Research with mint: Study shows prediction power of CT-based 2D and 3D texture analysis for liver metastases

In a retrospective study [1], a team from Royal Marsden in London and Sutton explored changes of CT texture analysis metrics in unresectable liver metastases in patients with colorectal cancer (CRC) treated with Cetuximab monotherapy.


“Targeted therapy is nowadays widely used in many oncological settings, such as metastatic colon cancer, even as first-line therapy. Due to its mechanism, the effectiveness of this drug regimen is not necessarily related to a shrinkage of neoplastic lesions, therefore we are in need of new radiological biomarkers that can better assess and possibly predict patient outcome. Texture analysis is an emerging tool that can extrapolate quantitative data reflecting the grey-level distribution of the lesion’s voxels. Our aim is to take one step further towards better understanding which textural metrics could be used in assessing response to targeted therapy,” Dr. Edoardo Raimondi explained.


Baseline and first-assessment contrast enhanced CT images of 30 CRC patients were retrospectively reviewed. The researchers compared results of responders (Complete Response or Partial Response) and non-responders (Stable Disease or Progressive Disease) defined at best-response according to RECIST 1.1 throughout treatment. Within the patient cohort, 16 patients were responders and 14 non-responders. Four patients in each group had a single liver metastasis, all other patients had at least two.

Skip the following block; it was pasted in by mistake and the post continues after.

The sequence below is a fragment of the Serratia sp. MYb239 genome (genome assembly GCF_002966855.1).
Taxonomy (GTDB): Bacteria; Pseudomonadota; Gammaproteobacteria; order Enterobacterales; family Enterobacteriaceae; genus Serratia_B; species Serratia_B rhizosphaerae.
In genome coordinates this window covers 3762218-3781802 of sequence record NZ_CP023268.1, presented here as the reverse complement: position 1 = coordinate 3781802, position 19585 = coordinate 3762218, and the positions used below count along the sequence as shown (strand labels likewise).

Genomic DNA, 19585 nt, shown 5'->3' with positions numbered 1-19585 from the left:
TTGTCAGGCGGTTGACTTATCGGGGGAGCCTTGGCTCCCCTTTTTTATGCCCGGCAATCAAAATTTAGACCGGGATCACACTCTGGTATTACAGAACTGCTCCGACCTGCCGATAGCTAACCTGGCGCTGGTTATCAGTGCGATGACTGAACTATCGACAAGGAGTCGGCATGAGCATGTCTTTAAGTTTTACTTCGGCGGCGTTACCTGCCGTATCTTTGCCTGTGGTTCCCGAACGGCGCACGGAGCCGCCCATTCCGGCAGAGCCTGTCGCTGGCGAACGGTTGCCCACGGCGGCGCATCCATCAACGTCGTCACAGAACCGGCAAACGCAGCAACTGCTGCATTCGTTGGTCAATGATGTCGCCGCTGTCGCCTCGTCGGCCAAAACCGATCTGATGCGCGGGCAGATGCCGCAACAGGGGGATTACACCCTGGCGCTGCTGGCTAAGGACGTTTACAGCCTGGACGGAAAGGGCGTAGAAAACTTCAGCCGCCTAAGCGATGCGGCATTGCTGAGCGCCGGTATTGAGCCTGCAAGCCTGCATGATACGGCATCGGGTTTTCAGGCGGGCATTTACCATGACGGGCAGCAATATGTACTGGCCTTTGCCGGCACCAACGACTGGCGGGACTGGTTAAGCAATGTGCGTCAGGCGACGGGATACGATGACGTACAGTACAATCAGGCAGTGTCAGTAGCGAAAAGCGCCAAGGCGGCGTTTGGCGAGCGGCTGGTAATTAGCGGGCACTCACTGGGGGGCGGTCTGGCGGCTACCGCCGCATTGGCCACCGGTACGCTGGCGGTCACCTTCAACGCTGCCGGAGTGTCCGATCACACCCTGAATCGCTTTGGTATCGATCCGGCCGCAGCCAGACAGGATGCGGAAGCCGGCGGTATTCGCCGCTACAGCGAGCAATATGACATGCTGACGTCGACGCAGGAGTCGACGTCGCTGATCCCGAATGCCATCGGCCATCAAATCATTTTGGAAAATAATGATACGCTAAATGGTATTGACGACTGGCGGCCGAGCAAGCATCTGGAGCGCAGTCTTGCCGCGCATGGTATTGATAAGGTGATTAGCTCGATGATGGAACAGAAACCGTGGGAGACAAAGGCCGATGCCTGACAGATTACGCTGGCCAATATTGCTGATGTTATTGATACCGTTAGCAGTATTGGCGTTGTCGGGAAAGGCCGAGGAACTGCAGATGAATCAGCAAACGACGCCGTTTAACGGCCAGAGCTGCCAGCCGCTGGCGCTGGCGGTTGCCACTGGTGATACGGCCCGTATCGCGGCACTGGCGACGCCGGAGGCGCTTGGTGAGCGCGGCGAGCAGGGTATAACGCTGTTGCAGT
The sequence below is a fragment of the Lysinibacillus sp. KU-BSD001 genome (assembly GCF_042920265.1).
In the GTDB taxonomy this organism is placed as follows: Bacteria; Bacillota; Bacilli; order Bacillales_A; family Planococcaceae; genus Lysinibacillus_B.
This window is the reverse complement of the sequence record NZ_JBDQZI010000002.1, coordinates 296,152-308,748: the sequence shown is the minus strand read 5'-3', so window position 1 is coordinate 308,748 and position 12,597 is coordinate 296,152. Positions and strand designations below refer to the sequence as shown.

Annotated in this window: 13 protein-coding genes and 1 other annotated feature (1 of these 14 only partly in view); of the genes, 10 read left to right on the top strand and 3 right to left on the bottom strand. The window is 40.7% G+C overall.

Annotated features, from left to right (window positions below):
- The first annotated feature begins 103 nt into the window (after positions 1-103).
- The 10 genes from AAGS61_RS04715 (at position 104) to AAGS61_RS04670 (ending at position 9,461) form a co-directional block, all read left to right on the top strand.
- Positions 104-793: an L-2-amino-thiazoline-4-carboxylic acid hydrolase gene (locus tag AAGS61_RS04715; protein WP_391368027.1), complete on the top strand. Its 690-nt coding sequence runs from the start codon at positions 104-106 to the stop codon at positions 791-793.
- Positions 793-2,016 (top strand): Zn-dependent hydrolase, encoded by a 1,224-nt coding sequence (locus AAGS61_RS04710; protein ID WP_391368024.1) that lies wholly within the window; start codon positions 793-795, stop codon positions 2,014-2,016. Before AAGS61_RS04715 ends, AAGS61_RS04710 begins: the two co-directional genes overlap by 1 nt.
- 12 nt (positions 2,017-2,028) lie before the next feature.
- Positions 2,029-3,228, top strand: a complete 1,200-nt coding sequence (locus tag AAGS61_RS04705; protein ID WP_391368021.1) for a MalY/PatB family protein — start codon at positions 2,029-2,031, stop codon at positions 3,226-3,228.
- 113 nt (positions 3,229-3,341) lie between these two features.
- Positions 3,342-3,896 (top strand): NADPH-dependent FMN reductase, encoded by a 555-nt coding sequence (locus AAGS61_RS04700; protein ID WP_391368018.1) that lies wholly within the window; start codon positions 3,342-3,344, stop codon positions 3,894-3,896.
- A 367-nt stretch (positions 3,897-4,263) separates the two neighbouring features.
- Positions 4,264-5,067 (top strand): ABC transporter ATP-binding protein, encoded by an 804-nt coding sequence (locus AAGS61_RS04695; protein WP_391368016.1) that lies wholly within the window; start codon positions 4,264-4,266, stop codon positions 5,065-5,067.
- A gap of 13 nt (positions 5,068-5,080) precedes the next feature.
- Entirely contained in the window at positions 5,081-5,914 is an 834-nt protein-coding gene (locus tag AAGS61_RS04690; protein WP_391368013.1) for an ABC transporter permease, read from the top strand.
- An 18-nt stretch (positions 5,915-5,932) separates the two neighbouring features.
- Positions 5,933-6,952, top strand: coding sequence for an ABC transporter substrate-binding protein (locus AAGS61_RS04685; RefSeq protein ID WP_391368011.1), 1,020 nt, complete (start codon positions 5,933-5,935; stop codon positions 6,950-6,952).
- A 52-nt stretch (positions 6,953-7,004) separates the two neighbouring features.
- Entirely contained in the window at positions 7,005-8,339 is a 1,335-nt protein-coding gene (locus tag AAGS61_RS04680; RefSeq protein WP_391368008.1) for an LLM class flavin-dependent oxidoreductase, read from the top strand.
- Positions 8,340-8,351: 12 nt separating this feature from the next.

mint Lesion was used to extract and record area- and volume-based first-order texture parameters of up to two hepatic metastases, as well as to automatically assess their percentage change from baseline to first assessment.


At baseline, no differences in texture parameters were observed between responders and non-responders. At first assessment, the average area metrics in responders showed lower entropy (6.06 vs 6.36; p=0.006) and higher uniformity (0.02 vs 0.014; p=0.002) compared to non-responders. Responders showed a percentage change of -2.08% in area-entropy and of -1.89% volume-entropy, significantly different (p < 0.05) from non-responders who showed +1.09% change in area-entropy and +0.91% change in volume-entropy. The percentage changes in area-uniformity and volume-uniformity in responders was +8.10% and +8.09% compared to -4.51% and -3.92% in non-responders (p>0.05).


“Given the differences observed in area and volume-entropy and uniformity between responders and non-responders, these metrics could be used as predictive imaging biomarker of response,” the authors concluded. Further studies should confirm these data and identify a threshold for early prediction of response.


[1] Early prediction of response of CT textural analysis in unresectable liver metastases of colorectal cancer treated with Cetuximab chemotherapy
E. Raimondi, S. Picchia, K. Kouvelakis, K. Khan, D. Cunningham, D.-M. Koh, M. A. Bali